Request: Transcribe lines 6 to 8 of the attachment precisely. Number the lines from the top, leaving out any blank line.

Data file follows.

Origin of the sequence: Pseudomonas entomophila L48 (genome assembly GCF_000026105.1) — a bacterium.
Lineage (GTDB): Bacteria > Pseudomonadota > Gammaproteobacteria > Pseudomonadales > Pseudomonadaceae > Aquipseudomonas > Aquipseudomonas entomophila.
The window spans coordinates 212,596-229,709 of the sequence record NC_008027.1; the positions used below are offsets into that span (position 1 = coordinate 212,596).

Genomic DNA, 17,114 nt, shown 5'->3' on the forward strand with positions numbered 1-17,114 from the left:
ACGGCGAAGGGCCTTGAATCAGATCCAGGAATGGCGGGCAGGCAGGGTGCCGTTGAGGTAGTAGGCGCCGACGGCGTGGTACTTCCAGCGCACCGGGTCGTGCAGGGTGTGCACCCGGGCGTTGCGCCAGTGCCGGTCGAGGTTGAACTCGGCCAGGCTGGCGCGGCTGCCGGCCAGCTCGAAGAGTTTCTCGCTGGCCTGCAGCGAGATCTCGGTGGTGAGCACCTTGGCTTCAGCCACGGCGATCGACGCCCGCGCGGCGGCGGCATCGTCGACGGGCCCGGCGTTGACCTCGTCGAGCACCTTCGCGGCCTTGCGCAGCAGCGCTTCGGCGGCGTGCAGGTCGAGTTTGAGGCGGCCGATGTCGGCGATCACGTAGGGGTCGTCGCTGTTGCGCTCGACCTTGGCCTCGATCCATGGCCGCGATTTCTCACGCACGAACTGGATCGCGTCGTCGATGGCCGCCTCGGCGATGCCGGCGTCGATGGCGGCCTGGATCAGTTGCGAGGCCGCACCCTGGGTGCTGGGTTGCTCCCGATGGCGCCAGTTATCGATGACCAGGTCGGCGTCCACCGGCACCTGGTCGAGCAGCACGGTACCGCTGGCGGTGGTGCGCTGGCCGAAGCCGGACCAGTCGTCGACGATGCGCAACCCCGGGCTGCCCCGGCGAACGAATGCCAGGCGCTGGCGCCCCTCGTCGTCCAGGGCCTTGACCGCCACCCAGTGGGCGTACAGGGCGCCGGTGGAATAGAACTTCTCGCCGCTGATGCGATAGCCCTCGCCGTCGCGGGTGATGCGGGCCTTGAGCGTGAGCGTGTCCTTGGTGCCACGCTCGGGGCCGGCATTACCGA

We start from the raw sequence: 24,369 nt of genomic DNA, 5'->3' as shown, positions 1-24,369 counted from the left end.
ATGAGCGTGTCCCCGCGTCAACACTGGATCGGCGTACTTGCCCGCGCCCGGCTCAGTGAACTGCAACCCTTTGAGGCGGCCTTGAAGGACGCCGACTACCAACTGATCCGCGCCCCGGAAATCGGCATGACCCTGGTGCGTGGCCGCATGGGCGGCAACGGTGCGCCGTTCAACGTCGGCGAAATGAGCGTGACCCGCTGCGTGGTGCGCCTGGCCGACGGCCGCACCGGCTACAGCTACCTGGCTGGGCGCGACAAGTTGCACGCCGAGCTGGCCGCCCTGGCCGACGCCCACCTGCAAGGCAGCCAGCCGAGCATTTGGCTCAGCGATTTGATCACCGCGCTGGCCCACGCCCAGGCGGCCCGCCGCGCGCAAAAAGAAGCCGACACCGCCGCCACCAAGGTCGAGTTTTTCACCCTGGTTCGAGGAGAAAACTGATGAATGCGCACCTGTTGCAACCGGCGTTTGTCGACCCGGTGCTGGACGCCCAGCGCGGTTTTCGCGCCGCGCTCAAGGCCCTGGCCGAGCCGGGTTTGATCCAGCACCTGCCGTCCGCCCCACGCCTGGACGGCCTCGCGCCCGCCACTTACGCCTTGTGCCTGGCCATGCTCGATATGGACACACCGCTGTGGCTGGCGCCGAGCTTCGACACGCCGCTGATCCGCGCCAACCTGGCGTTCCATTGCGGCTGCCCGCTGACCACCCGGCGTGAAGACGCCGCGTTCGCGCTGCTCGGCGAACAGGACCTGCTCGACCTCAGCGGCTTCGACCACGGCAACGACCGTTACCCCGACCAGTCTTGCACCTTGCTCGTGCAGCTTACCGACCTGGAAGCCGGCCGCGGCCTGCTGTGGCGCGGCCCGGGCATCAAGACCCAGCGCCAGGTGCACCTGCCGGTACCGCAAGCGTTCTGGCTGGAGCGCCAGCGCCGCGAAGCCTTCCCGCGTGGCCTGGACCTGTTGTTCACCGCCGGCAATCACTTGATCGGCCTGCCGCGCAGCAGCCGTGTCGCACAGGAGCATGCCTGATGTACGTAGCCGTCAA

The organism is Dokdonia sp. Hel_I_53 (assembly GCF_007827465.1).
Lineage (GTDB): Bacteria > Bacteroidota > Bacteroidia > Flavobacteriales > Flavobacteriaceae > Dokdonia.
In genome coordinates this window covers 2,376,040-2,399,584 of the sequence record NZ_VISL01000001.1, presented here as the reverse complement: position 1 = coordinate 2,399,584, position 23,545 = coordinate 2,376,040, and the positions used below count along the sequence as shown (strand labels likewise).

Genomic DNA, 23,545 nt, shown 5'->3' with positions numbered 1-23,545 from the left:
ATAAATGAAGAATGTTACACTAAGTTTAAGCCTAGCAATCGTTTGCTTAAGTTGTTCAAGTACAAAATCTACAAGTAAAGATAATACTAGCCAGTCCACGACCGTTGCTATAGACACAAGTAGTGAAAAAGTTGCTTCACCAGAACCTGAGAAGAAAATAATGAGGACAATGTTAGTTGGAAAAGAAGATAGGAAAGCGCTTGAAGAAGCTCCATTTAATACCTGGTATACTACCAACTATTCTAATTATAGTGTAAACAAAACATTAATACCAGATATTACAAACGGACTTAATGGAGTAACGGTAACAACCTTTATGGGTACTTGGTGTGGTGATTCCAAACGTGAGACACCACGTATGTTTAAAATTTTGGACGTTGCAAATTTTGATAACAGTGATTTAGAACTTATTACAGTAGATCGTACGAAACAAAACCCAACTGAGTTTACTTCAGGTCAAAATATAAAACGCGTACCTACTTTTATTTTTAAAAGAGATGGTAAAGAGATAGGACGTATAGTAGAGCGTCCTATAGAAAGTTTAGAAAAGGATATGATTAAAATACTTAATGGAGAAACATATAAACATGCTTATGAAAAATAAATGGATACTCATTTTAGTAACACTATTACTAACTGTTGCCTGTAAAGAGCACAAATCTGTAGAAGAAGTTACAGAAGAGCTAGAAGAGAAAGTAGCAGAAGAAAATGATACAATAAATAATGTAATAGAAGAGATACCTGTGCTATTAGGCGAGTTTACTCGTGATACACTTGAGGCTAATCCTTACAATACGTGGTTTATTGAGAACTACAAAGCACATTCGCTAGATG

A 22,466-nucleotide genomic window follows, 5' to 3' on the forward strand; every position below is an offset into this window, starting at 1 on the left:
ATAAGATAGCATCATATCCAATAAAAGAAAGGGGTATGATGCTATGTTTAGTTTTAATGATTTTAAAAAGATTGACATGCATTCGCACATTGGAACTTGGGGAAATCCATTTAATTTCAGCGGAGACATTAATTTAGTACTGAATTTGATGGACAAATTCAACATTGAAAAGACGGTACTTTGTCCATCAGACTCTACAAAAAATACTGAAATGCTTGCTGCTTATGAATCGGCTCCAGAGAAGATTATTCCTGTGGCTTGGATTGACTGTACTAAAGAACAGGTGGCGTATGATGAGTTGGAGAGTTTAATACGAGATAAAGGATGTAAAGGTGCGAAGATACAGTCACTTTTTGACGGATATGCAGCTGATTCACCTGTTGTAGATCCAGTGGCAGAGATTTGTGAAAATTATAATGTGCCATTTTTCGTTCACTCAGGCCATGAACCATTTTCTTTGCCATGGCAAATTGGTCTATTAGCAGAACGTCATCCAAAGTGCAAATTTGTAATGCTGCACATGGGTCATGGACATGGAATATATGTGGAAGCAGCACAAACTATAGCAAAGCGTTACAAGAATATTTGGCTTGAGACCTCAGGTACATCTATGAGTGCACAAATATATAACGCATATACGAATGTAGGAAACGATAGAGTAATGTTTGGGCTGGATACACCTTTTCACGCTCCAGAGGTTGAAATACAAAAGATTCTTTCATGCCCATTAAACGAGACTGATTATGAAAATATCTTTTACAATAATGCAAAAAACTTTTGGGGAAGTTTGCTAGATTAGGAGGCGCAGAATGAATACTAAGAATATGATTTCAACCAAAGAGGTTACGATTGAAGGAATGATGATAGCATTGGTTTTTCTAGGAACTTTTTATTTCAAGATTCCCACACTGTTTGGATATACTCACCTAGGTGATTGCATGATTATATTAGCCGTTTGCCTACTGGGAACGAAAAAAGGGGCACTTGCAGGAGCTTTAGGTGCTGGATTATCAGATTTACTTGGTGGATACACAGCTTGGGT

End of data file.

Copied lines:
We start from the raw sequence: 24,369 nt of genomic DNA, 5'->3' as shown, positions 1-24,369 counted from the left end.
ATGAGCGTGTCCCCGCGTCAACACTGGATCGGCGTACTTGCCCGCGCCCGGCTCAGTGAACTGCAACCCTTTGAGGCGGCCTTGAAGGACGCCGACTACCAACTGATCCGCGCCCCGGAAATCGGCATGACCCTGGTGCGTGGCCGCATGGGCGGCAACGGTGCGCCGTTCAACGTCGGCGAAATGAGCGTGACCCGCTGCGTGGTGCGCCTGGCCGACGGCCGCACCGGCTACAGCTACCTGGCTGGGCGCGACAAGTTGCACGCCGAGCTGGCCGCCCTGGCCGACGCCCACCTGCAAGGCAGCCAGCCGAGCATTTGGCTCAGCGATTTGATCACCGCGCTGGCCCACGCCCAGGCGGCCCGCCGCGCGCAAAAAGAAGCCGACACCGCCGCCACCAAGGTCGAGTTTTTCACCCTGGTTCGAGGAGAAAACTGATGAATGCGCACCTGTTGCAACCGGCGTTTGTCGACCCGGTGCTGGACGCCCAGCGCGGTTTTCGCGCCGCGCTCAAGGCCCTGGCCGAGCCGGGTTTGATCCAGCACCTGCCGTCCGCCCCACGCCTGGACGGCCTCGCGCCCGCCACTTACGCCTTGTGCCTGGCCATGCTCGATATGGACACACCGCTGTGGCTGGCGCCGAGCTTCGACACGCCGCTGATCCGCGCCAACCTGGCGTTCCATTGCGGCTGCCCGCTGACCACCCGGCGTGAAGACGCCGCGTTCGCGCTGCTCGGCGAACAGGACCTGCTCGACCTCAGCGGCTTCGACCACGGCAACGACCGTTACCCCGACCAGTCTTGCACCTTGCTCGTGCAGCTTACCGACCTGGAAGCCGGCCGCGGCCTGCTGTGGCGCGGCCCGGGCATCAAGACCCAGCGCCAGGTGCACCTGCCGGTACCGCAAGCGTTCTGGCTGGAGCGCCAGCGCCGCGAAGCCTTCCCGCGTGGCCTGGACCTGTTGTTCACCGCCGGCAATCACTTGATCGGCCTGCCGCGCAGCAGCCGTGTCGCACAGGAGCATGCCTGATGTACGTAGCCGTCAA

The organism is Dokdonia sp. Hel_I_53 (assembly GCF_007827465.1).